division, which was principally concerned with the coordination, supervision, and facilitation of
the investigation of intelligence targets in Germany by authorised Allied agencies, and served as
the SHAEF executive agency for CIOS.4 The T Sub-division also acquired a field element, the
6800 T Force, which was about 1,700 strong by April 1945 and, with the later addition of the
GOLDCUP ministerial control parties [see below], more than 2,000 strong. During May and
June 1945, the force was able to deploy about 1,000 investigators into the field.

Planning for T Forces was eventually devolved to Army Groups, while the “T” Sub-
Division concentrated on planning T Forces for Berlin and Kiel.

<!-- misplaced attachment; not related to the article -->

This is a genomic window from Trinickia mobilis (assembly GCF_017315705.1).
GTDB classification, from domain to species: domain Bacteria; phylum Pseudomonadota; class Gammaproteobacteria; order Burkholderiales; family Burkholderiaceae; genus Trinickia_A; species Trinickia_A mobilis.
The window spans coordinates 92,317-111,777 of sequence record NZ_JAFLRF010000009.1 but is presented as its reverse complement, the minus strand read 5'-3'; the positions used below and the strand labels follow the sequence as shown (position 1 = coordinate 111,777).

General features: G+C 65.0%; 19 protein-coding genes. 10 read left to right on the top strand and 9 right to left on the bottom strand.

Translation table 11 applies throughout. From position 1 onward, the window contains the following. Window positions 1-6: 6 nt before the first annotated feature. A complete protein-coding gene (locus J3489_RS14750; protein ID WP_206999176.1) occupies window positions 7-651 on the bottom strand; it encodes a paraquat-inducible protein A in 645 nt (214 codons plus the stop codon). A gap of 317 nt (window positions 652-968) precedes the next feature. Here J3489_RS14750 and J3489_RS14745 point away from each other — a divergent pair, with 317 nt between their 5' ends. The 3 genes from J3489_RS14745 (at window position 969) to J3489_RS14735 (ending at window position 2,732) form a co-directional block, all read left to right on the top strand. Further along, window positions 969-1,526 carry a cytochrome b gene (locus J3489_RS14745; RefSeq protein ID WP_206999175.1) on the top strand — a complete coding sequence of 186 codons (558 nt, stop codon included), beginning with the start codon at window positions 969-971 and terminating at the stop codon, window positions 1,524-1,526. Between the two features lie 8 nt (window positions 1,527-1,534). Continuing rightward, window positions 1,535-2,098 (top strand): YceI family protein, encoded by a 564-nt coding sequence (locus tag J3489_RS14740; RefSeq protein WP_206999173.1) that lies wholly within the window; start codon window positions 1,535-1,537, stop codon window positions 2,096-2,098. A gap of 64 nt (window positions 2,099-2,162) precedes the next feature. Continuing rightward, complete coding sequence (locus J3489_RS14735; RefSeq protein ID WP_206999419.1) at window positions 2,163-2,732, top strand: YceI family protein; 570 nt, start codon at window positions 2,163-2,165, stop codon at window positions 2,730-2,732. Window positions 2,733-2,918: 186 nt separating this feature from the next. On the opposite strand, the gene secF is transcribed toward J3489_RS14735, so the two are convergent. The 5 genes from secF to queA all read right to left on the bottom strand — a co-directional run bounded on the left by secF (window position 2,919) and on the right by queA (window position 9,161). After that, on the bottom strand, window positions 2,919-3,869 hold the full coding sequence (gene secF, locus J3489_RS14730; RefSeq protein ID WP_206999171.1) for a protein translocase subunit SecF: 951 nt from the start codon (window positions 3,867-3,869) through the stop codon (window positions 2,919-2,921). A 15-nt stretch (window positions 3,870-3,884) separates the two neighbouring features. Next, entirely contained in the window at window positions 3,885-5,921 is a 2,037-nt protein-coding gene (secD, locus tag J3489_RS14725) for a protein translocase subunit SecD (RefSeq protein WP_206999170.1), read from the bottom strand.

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For this reason. the CIC were ordered on D Day “to locate. and prior to operations in NW Europe renamed again to 30 AU (RN) . SHAEF policy and the policy of each of the Army Groups dictated that for the duration of the period in which a T Force was operating in a specific target area. and those of organisations sympathetic to the German cause) fell normally to the US Counter Intelligence Corps (CIC) and the British Field Security Sections (FSS).Assault Unit or Advance Unit. on 27th June 1944. For instance. and place under guard all important communications centers and to take charge of civilian traffic control. however. paperwork and raw materials associated with the German nuclear weapons program. 3-20 . seize. (such as communication nodes. 30 AU had been operational since 1943 in commando-type raids on intelligence targets in North Africa and Italy. centres of civil administration and headquarters of German occupation forces. Cherbourg. Originally name the Intelligence Assault Unit. seeking nuclear scientists.”6 The British Naval Intelligence Department (NID) controlled its own collection unit. In December 1944 the unit was tasked with searching out intelligence targets in Germany. it was soon renamed 30 Commando. several other specialist intelligence collecting units operating outside of the larger target cities which later operated in the liberation of Paris under the umbrella of T Force.”5 OTHER SPECIAL UNITS There were. 8 US Division cleared Rennes as the first Alsos target. In January 1945 the main body of 30 AU was moved to the continent in readiness for operations.T FORCES IN NORTHERN EUROPE Outside of major target cities. depending upon the source.” The FSS/CIC detachments were often assisted by local French resistance groups. Alsos then moved to join T Force elements in Rambouillet on 24th August. ”Documents captured in this city were so voluminous that they were turned over to the VII Corps Order-of-Battle Team for evaluation and dissemination. preparing for D Day. which helped the detachments to advance quickly. the task of locating and searching high-priority objectives. Another specialist unit was the Alsos Mission. preparing to enter Paris. 4th Infantry Division CIC entered the first major counter-intelligence target. Their operation provided useful information on target scientists. On 4th August. unless clearance for doing so had been obtained from the T Force Commander in advance. As the OSS War Diary explains. Alsos was recalled from Italy to London to form part of an expanded group under Col Boris Pash. holding or examining targets. “T Forces were organized by the Supreme Commander to prevent independent acquisition of documents and other target objectives by uncoordinated American and British government agencies. no other Allied military or government agency concurrently would be engaged in seizing.